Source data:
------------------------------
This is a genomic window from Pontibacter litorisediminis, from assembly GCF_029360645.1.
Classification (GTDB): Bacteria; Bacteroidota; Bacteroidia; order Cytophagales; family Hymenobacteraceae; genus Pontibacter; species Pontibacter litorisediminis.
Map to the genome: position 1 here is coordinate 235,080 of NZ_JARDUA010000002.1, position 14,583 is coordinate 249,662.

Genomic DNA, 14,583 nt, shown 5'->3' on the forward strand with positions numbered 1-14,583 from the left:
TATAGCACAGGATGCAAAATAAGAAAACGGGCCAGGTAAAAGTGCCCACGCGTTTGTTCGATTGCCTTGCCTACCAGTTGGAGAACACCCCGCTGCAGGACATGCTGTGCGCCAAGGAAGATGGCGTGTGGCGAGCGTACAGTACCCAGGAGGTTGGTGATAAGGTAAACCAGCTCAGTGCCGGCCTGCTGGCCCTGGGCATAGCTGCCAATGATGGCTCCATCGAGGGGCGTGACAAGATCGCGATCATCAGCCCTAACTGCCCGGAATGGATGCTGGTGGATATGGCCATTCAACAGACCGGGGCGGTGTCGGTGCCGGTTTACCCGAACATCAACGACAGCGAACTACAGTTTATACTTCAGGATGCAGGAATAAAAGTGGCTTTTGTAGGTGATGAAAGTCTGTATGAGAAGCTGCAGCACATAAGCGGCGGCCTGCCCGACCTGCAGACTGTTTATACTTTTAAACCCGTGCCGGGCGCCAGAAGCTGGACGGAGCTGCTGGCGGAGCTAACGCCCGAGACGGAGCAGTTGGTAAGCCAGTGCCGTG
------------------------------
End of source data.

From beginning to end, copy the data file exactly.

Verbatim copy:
This is a genomic window from Pontibacter litorisediminis, from assembly GCF_029360645.1.
Classification (GTDB): Bacteria; Bacteroidota; Bacteroidia; order Cytophagales; family Hymenobacteraceae; genus Pontibacter; species Pontibacter litorisediminis.
Map to the genome: position 1 here is coordinate 235,080 of NZ_JARDUA010000002.1, position 14,583 is coordinate 249,662.

Genomic DNA, 14,583 nt, shown 5'->3' on the forward strand with positions numbered 1-14,583 from the left:
TATAGCACAGGATGCAAAATAAGAAAACGGGCCAGGTAAAAGTGCCCACGCGTTTGTTCGATTGCCTTGCCTACCAGTTGGAGAACACCCCGCTGCAGGACATGCTGTGCGCCAAGGAAGATGGCGTGTGGCGAGCGTACAGTACCCAGGAGGTTGGTGATAAGGTAAACCAGCTCAGTGCCGGCCTGCTGGCCCTGGGCATAGCTGCCAATGATGGCTCCATCGAGGGGCGTGACAAGATCGCGATCATCAGCCCTAACTGCCCGGAATGGATGCTGGTGGATATGGCCATTCAACAGACCGGGGCGGTGTCGGTGCCGGTTTACCCGAACATCAACGACAGCGAACTACAGTTTATACTTCAGGATGCAGGAATAAAAGTGGCTTTTGTAGGTGATGAAAGTCTGTATGAGAAGCTGCAGCACATAAGCGGCGGCCTGCCCGACCTGCAGACTGTTTATACTTTTAAACCCGTGCCGGGCGCCAGAAGCTGGACGGAGCTGCTGGCGGAGCTAACGCCCGAGACGGAGCAGTTGGTAAGCCAGTGCCGTG